And Mecklenburg County Park and Recreation officials urged people to stay off greenways and away from its parks until Friday. "Many of our parks are closed due to flooding, including Freedom, Kirk Farm Fields, McAlpine and Renaissance," officials tweeted Thursday, saying workers needed to "clear debris and clean up the parks."
Clark's Creek Greenway was completely submerged.
The floods came a day after Charlotte set a record high temperature for Nov. 11 at 82 degrees. That broke the previous mark of 78 degrees set in 1890, according to the NWS.
Flooding on I-85, and near I-77
Few parts of the region were unscathed by the torrents.
Flood waters closed I-85 at Little Rock Road in Charlotte for hours Thursday morning. One of four southbound I-85 lanes near the Graham Street exit in uptown Charlotte also saw standing water, according to the state Department of Transportation.
Standing water also closed one of five southbound I-85 lanes at the Poplar Tent Road exit in Concord in the morning, according to the DOT.
Thirteen residents of McDaniel Lane in Charlotte were rescued from their homes, along with eight residents near Spruce Street and two on John Price Road, Chief Johnson said. On Riverside Drive, firefighters were going door-to-door to notify residents about expected flooding, according to the fire chief.
In Iredell County, two bridges were "completely washed out" and at least three others sustained damage, according to the state DOT.
In Huntersville, Sam Furr Road was closed due to flooding at Northcross Drive off Interstate 77 Exit 25 and Gilead Road at Mercer Drive off Exit 23, police said.
In Davidson, Robert Walker Drive between Westbranch and Bradford Springs was closed, town officials said. In Concord, various areas "are experiencing significant flash flooding," city officials said Thursday morning.
Multiple roads in Cabarrus County were closed because of flooding, NCDOT said, including Drakestone Road in Kannapolis, Dutch Road in Mount Pleasant and Old Airport Road in Concord.
And in Charlotte, heavy rains caused a "wastewater overflow" on Montford Drive, spilling about 3,600 gallons into Little Hope Creek in the Catawba River watershed, city officials said.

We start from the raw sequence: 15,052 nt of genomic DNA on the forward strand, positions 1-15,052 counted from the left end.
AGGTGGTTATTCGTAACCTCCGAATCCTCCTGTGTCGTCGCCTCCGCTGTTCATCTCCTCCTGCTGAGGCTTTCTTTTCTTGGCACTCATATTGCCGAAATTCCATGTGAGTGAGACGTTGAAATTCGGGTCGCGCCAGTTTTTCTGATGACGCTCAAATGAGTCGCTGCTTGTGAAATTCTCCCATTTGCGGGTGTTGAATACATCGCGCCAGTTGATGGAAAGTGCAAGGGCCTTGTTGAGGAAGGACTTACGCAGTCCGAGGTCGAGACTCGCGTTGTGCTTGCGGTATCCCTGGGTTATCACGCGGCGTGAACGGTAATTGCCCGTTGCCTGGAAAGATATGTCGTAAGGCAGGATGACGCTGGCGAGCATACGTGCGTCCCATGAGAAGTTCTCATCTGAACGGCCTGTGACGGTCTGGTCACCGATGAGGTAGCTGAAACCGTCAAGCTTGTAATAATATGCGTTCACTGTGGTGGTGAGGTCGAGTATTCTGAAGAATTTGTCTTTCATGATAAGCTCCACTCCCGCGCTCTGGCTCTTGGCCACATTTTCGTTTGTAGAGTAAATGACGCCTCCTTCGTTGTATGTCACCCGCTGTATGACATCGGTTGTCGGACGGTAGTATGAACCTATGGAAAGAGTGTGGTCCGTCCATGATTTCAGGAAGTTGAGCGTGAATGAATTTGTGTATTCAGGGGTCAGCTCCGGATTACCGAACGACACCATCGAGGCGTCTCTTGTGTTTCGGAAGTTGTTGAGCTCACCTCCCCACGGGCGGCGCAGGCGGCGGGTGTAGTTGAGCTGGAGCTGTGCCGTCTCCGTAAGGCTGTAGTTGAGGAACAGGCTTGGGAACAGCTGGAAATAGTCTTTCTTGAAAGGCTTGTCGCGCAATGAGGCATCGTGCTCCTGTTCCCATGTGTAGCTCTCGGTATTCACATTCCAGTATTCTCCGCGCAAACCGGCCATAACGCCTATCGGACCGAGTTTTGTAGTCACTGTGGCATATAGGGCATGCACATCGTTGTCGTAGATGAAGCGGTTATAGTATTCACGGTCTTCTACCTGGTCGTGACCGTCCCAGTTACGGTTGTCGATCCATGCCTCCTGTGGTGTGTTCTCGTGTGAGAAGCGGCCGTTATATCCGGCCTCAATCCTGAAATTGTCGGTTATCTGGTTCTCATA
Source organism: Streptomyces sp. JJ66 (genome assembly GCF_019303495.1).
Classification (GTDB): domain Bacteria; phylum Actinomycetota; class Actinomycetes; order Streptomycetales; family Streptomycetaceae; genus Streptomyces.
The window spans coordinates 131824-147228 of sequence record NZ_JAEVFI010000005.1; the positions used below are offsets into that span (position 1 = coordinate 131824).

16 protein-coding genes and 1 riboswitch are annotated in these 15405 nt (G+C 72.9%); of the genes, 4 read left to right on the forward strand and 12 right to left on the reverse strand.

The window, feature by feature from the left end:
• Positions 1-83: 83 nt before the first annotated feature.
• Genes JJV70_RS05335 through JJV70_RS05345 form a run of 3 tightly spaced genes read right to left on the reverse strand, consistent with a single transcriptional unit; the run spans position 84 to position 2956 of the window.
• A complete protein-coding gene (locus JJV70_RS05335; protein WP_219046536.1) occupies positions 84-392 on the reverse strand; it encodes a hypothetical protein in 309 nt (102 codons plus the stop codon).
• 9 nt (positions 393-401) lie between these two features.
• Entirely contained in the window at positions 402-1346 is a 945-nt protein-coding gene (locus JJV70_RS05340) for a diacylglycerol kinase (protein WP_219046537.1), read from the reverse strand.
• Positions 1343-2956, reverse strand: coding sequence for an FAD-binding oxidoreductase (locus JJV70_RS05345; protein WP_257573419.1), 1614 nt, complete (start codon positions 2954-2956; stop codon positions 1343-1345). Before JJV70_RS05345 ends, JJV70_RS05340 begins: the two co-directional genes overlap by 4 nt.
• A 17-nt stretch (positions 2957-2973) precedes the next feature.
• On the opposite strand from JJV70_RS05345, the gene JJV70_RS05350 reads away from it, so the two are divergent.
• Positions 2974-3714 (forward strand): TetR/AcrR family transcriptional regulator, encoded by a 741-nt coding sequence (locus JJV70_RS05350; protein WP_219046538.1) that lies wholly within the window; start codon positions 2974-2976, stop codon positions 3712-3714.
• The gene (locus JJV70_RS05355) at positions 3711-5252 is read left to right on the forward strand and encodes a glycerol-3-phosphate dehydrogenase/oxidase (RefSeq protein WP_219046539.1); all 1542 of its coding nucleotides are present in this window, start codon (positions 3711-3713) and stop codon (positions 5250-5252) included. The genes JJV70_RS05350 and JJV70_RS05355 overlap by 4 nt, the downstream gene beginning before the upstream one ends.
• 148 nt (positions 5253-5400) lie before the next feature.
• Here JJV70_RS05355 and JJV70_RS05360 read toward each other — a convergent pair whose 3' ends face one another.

Tim Trautman, a program manager at Mecklenburg County Storm Water Services, urged residents to clear leaves and debris from storm drains in the coming days. "Just about everywhere you live or drive has been impacted by this rain that's moving through," he said.
But so far, Trautman said, there hasn't been widespread flooding in homes and businesses. The public is encouraged to report flood incidents to 311.
In Alexander County, a bridge collapsed "live on air" as a FOX 46 Charlotte crew filmed a swollen river. "Close call!" the station tweeted. The county, which saw a total of at least four deaths, had 7 to 10 inches of rain overnight, officials said. Four bridges or roads were washed out.

High lake levels
Lookout Shoals Lake north of Charlotte crested at more than 8 feet above full pond, Duke Energy said. Its dam was spilling water, a process that was expected to continue for several days.
Close to Charlotte, Mountain Island Lake was within inches of full pond by late Thursday morning and was expected to rise 2 feet higher, Duke said on its website.
"Because rainfall amounts can be unpredictable, it is difficult to estimate peak lake levels until the rain event has concluded," the website says.
The rain finally let up early Thursday afternoon. The chance of showers fell to 30% for late in the afternoon and 20% Thursday night, according to the latest NWS forecast.
Friday should be mostly cloudy through mid-morning, followed by gradual clearing, according to the NWS. Saturday should be all sunshine but cooler, with a forecast high of 64 degrees.
Staff writers Alison Kuznitz, Mark Price, Melissa Oyler and Bruce Henderson, and correspondent Steve Lyttle, contributed.